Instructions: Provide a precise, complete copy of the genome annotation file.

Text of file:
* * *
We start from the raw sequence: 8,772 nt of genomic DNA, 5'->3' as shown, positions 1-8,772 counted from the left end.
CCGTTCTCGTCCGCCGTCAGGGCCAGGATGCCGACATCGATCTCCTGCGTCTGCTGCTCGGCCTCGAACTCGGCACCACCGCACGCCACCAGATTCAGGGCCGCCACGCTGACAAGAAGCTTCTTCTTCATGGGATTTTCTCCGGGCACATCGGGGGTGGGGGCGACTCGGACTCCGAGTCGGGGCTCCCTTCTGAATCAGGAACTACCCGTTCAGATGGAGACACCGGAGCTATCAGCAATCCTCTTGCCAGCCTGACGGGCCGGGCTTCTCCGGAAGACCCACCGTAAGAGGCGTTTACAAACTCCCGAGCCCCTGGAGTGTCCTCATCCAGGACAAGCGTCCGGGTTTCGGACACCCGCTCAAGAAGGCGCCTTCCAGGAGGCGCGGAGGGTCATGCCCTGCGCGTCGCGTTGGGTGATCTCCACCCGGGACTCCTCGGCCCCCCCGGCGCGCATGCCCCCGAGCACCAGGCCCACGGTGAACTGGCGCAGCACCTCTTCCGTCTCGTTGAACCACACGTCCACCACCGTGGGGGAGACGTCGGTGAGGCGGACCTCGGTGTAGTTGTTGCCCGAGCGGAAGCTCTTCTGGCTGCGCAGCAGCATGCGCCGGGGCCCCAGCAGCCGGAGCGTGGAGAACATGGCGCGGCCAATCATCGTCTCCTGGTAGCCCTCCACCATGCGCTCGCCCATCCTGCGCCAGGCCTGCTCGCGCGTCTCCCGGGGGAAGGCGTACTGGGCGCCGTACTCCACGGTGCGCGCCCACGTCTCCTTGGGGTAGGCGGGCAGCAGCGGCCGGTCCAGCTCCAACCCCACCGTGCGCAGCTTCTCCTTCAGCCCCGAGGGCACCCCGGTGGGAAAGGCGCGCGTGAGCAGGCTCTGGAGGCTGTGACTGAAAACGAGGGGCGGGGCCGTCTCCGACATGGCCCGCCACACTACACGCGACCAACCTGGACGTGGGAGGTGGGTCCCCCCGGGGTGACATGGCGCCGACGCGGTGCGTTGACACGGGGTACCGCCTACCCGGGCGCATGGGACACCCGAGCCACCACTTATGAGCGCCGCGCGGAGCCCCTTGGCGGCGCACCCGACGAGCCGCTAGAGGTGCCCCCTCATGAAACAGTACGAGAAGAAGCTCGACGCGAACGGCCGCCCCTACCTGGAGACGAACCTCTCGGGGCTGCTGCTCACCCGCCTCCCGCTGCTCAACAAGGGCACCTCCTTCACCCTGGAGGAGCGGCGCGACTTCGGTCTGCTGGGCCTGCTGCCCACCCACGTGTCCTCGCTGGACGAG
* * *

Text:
We start from the raw sequence: 8,772 nt of genomic DNA, 5'->3' as shown, positions 1-8,772 counted from the left end.
CCGTTCTCGTCCGCCGTCAGGGCCAGGATGCCGACATCGATCTCCTGCGTCTGCTGCTCGGCCTCGAACTCGGCACCACCGCACGCCACCAGATTCAGGGCCGCCACGCTGACAAGAAGCTTCTTCTTCATGGGATTTTCTCCGGGCACATCGGGGGTGGGGGCGACTCGGACTCCGAGTCGGGGCTCCCTTCTGAATCAGGAACTACCCGTTCAGATGGAGACACCGGAGCTATCAGCAATCCTCTTGCCAGCCTGACGGGCCGGGCTTCTCCGGAAGACCCACCGTAAGAGGCGTTTACAAACTCCCGAGCCCCTGGAGTGTCCTCATCCAGGACAAGCGTCCGGGTTTCGGACACCCGCTCAAGAAGGCGCCTTCCAGGAGGCGCGGAGGGTCATGCCCTGCGCGTCGCGTTGGGTGATCTCCACCCGGGACTCCTCGGCCCCCCCGGCGCGCATGCCCCCGAGCACCAGGCCCACGGTGAACTGGCGCAGCACCTCTTCCGTCTCGTTGAACCACACGTCCACCACCGTGGGGGAGACGTCGGTGAGGCGGACCTCGGTGTAGTTGTTGCCCGAGCGGAAGCTCTTCTGGCTGCGCAGCAGCATGCGCCGGGGCCCCAGCAGCCGGAGCGTGGAGAACATGGCGCGGCCAATCATCGTCTCCTGGTAGCCCTCCACCATGCGCTCGCCCATCCTGCGCCAGGCCTGCTCGCGCGTCTCCCGGGGGAAGGCGTACTGGGCGCCGTACTCCACGGTGCGCGCCCACGTCTCCTTGGGGTAGGCGGGCAGCAGCGGCCGGTCCAGCTCCAACCCCACCGTGCGCAGCTTCTCCTTCAGCCCCGAGGGCACCCCGGTGGGAAAGGCGCGCGTGAGCAGGCTCTGGAGGCTGTGACTGAAAACGAGGGGCGGGGCCGTCTCCGACATGGCCCGCCACACTACACGCGACCAACCTGGACGTGGGAGGTGGGTCCCCCCGGGGTGACATGGCGCCGACGCGGTGCGTTGACACGGGGTACCGCCTACCCGGGCGCATGGGACACCCGAGCCACCACTTATGAGCGCCGCGCGGAGCCCCTTGGCGGCGCACCCGACGAGCCGCTAGAGGTGCCCCCTCATGAAACAGTACGAGAAGAAGCTCGACGCGAACGGCCGCCCCTACCTGGAGACGAACCTCTCGGGGCTGCTGCTCACCCGCCTCCCGCTGCTCAACAAGGGCACCTCCTTCACCCTGGAGGAGCGGCGCGACTTCGGTCTGCTGGGCCTGCTGCCCACCCACGTGTCCTCGCTGGACGAG